break (one's) fall

(redirected from break their fall)

break (one's) fall

To interrupt, prevent, or soften one's fall, either physically or figuratively. She stumbled off the balcony, but luckily, a hedge below her broke her fall. Be careful not to alienate your friends as you climb to the top of the company, because if things don't work out, you'll have no one there to break your fall.
See also: break, fall
Farlex Dictionary of Idioms. © 2015 Farlex, Inc, all rights reserved.

break someone's fall

to cushion a falling person; to lessen the impact of a falling person. When the little boy fell out of the window, the bushes broke his fall. The old lady slipped on the ice, but a snowbank broke her fall.
See also: break, fall
McGraw-Hill Dictionary of American Idioms and Phrasal Verbs. © 2002 by The McGraw-Hill Companies, Inc.

break one's fall

Interrupt a tumble or descent, as in It's a long way down over this cliff, with nothing to break your fall. [Mid-1800s]
See also: break, fall
The American Heritage® Dictionary of Idioms by Christine Ammer. Copyright © 2003, 1997 by The Christine Ammer 1992 Trust. Published by Houghton Mifflin Harcourt Publishing Company. All rights reserved.
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References in classic literature ?
To Captain Nicholl's maintaining that the projectile would smash like glass, Michel replied that he would break their fall by means of rockets properly placed.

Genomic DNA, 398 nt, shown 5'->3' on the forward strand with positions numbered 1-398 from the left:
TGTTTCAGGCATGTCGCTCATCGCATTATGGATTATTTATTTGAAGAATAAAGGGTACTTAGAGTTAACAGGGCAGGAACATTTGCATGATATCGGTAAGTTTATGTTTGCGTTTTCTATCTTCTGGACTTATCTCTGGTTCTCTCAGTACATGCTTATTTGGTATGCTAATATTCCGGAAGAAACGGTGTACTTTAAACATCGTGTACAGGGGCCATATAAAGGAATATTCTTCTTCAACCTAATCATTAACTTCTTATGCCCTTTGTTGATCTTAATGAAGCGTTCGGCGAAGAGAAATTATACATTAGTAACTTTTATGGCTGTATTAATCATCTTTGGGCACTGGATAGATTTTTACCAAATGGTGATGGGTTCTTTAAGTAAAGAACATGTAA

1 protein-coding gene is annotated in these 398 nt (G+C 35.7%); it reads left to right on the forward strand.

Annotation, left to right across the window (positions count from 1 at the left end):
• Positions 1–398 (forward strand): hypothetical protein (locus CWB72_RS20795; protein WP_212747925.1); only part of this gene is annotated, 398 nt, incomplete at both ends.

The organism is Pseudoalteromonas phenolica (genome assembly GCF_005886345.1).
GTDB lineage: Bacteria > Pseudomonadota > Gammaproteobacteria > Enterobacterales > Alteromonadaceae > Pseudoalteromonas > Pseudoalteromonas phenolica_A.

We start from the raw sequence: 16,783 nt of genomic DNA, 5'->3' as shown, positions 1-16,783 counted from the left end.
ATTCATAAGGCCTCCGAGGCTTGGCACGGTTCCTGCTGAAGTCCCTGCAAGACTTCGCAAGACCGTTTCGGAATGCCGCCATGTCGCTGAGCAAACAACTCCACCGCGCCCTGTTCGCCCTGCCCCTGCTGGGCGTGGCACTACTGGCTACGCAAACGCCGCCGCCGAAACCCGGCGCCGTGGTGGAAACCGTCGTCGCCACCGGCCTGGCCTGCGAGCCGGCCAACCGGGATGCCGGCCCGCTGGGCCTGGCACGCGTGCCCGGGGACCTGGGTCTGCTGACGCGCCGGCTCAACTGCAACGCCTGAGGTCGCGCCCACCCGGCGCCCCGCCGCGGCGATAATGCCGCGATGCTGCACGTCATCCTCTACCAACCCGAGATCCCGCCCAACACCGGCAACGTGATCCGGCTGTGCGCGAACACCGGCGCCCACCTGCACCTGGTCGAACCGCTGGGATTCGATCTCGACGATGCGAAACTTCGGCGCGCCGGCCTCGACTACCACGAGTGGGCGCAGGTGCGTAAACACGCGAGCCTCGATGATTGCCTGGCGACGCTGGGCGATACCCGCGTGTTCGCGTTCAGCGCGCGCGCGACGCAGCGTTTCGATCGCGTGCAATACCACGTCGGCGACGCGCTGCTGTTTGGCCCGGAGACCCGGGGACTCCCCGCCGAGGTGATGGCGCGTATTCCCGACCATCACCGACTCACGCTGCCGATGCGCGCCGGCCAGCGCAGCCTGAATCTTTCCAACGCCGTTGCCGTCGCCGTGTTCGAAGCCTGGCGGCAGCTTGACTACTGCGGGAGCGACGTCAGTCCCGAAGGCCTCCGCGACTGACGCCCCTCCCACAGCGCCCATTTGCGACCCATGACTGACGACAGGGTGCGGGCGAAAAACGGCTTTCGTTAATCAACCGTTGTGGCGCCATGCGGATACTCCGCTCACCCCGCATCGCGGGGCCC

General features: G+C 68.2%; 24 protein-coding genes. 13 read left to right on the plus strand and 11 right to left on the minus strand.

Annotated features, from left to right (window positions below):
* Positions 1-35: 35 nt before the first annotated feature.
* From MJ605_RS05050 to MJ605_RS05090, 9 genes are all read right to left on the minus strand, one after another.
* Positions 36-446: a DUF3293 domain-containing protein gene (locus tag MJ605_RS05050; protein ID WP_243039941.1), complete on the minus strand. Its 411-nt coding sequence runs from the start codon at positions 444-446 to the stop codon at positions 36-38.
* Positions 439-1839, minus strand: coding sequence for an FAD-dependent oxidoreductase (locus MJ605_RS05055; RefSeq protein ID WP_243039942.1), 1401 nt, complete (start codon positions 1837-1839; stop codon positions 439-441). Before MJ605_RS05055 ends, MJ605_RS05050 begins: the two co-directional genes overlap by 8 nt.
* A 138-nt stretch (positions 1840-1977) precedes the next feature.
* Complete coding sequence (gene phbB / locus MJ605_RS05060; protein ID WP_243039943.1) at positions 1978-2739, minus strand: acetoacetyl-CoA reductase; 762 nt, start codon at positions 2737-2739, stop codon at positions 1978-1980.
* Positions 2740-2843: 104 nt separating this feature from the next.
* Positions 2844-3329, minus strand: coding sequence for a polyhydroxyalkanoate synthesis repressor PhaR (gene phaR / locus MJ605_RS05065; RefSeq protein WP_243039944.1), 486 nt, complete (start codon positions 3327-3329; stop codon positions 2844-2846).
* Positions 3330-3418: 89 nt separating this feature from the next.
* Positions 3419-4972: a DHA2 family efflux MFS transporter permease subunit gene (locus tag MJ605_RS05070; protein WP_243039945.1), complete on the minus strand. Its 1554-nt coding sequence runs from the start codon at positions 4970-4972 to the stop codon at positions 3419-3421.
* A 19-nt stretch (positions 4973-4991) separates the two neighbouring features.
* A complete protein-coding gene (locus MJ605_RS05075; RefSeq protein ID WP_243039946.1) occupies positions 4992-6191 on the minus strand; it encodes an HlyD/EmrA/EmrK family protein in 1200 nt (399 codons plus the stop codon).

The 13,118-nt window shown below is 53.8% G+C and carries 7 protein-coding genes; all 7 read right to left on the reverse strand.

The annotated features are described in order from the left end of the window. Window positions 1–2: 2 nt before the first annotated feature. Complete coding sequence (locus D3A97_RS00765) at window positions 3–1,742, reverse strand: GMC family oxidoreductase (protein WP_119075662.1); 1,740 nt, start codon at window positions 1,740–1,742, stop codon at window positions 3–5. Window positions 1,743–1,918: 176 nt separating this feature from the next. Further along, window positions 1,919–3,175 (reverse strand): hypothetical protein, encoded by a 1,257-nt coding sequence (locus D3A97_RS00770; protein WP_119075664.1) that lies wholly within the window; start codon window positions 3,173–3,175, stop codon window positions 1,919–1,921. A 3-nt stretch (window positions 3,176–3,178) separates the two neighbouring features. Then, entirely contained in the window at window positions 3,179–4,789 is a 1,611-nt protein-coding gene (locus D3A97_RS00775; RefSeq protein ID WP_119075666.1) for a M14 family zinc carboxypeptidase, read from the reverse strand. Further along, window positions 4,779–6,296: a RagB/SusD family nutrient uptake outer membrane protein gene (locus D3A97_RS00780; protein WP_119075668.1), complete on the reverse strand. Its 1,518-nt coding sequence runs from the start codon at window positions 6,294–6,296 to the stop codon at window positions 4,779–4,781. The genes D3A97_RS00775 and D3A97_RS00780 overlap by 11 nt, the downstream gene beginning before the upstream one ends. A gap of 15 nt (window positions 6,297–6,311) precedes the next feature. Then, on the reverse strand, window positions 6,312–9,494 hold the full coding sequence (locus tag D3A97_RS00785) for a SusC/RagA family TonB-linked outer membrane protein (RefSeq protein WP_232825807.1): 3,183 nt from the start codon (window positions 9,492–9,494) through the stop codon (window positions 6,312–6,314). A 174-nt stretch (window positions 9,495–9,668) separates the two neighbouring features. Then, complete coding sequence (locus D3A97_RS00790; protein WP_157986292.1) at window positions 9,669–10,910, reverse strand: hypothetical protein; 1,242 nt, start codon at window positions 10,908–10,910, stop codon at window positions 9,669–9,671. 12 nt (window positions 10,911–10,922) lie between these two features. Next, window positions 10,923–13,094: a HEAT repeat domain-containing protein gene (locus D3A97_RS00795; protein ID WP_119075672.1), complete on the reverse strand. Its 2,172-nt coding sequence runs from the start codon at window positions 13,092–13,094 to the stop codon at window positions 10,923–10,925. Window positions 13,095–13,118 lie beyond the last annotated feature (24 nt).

"Fortunately for him, it seems in the same way that stuntmen use cardboard boxes to break their fall, he fell through a false ceiling which seemed to break his fall."
"He pulled her out and I tried to break their fall."
The activity requires participants to jump from fixed objects and use a parachute to break their fall.
In many cases they are unable to alert the driver if they have not been belted in properly and cannot put a hand out to break their fall if the worst happened.
Both drawings showed bailed-out Fannie Mae and Freddie Mac tumbling from the sky as they ask a man on the ground labeled "taxpayers" to break their fall.
Feduccia and many other ornithologists subscribe to the long-standing theory that birds evolved from primitive tree-dwelling reptiles that used leathered limbs to break their fall while leaping from branch to branch.